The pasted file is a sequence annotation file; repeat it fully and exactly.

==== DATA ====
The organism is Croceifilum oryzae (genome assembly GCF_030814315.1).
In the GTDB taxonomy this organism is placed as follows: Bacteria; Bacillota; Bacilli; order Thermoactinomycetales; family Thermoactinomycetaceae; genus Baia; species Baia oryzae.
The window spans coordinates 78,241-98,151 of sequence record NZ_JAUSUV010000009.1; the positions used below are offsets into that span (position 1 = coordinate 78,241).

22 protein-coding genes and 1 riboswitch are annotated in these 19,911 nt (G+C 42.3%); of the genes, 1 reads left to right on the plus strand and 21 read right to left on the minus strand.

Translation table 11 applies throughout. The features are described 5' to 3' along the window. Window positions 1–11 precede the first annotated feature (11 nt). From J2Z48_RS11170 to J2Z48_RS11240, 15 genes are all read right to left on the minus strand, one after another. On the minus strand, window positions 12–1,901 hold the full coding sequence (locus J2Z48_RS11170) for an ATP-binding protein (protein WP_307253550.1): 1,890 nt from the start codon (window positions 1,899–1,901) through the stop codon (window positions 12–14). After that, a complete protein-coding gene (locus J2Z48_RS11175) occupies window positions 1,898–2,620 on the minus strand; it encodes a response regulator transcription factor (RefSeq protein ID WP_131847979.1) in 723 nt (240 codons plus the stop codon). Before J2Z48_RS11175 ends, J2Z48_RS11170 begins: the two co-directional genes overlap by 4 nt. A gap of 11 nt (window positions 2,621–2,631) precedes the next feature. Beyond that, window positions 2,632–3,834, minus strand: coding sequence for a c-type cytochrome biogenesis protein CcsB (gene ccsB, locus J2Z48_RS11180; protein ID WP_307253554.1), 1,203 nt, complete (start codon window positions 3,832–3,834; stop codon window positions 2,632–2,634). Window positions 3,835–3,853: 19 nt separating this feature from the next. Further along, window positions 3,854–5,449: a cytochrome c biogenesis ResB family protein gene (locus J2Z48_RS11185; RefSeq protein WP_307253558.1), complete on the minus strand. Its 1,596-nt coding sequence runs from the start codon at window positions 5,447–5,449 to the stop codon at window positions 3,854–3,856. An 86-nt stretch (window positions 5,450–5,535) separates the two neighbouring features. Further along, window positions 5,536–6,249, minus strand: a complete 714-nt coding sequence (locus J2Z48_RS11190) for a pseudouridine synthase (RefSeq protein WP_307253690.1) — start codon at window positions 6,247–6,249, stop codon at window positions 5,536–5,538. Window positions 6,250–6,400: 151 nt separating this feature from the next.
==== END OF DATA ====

The organism is Croceifilum oryzae (genome assembly GCF_030814315.1).
In the GTDB taxonomy this organism is placed as follows: Bacteria; Bacillota; Bacilli; order Thermoactinomycetales; family Thermoactinomycetaceae; genus Baia; species Baia oryzae.
The window spans coordinates 78,241-98,151 of sequence record NZ_JAUSUV010000009.1; the positions used below are offsets into that span (position 1 = coordinate 78,241).

22 protein-coding genes and 1 riboswitch are annotated in these 19,911 nt (G+C 42.3%); of the genes, 1 reads left to right on the plus strand and 21 read right to left on the minus strand.

Translation table 11 applies throughout. The features are described 5' to 3' along the window. Window positions 1–11 precede the first annotated feature (11 nt). From J2Z48_RS11170 to J2Z48_RS11240, 15 genes are all read right to left on the minus strand, one after another. On the minus strand, window positions 12–1,901 hold the full coding sequence (locus J2Z48_RS11170) for an ATP-binding protein (protein WP_307253550.1): 1,890 nt from the start codon (window positions 1,899–1,901) through the stop codon (window positions 12–14). After that, a complete protein-coding gene (locus J2Z48_RS11175) occupies window positions 1,898–2,620 on the minus strand; it encodes a response regulator transcription factor (RefSeq protein ID WP_131847979.1) in 723 nt (240 codons plus the stop codon). Before J2Z48_RS11175 ends, J2Z48_RS11170 begins: the two co-directional genes overlap by 4 nt. A gap of 11 nt (window positions 2,621–2,631) precedes the next feature. Beyond that, window positions 2,632–3,834, minus strand: coding sequence for a c-type cytochrome biogenesis protein CcsB (gene ccsB, locus J2Z48_RS11180; protein ID WP_307253554.1), 1,203 nt, complete (start codon window positions 3,832–3,834; stop codon window positions 2,632–2,634). Window positions 3,835–3,853: 19 nt separating this feature from the next. Further along, window positions 3,854–5,449: a cytochrome c biogenesis ResB family protein gene (locus J2Z48_RS11185; RefSeq protein WP_307253558.1), complete on the minus strand. Its 1,596-nt coding sequence runs from the start codon at window positions 5,447–5,449 to the stop codon at window positions 3,854–3,856. An 86-nt stretch (window positions 5,450–5,535) separates the two neighbouring features. Further along, window positions 5,536–6,249, minus strand: a complete 714-nt coding sequence (locus J2Z48_RS11190) for a pseudouridine synthase (RefSeq protein WP_307253690.1) — start codon at window positions 6,247–6,249, stop codon at window positions 5,536–5,538. Window positions 6,250–6,400: 151 nt separating this feature from the next.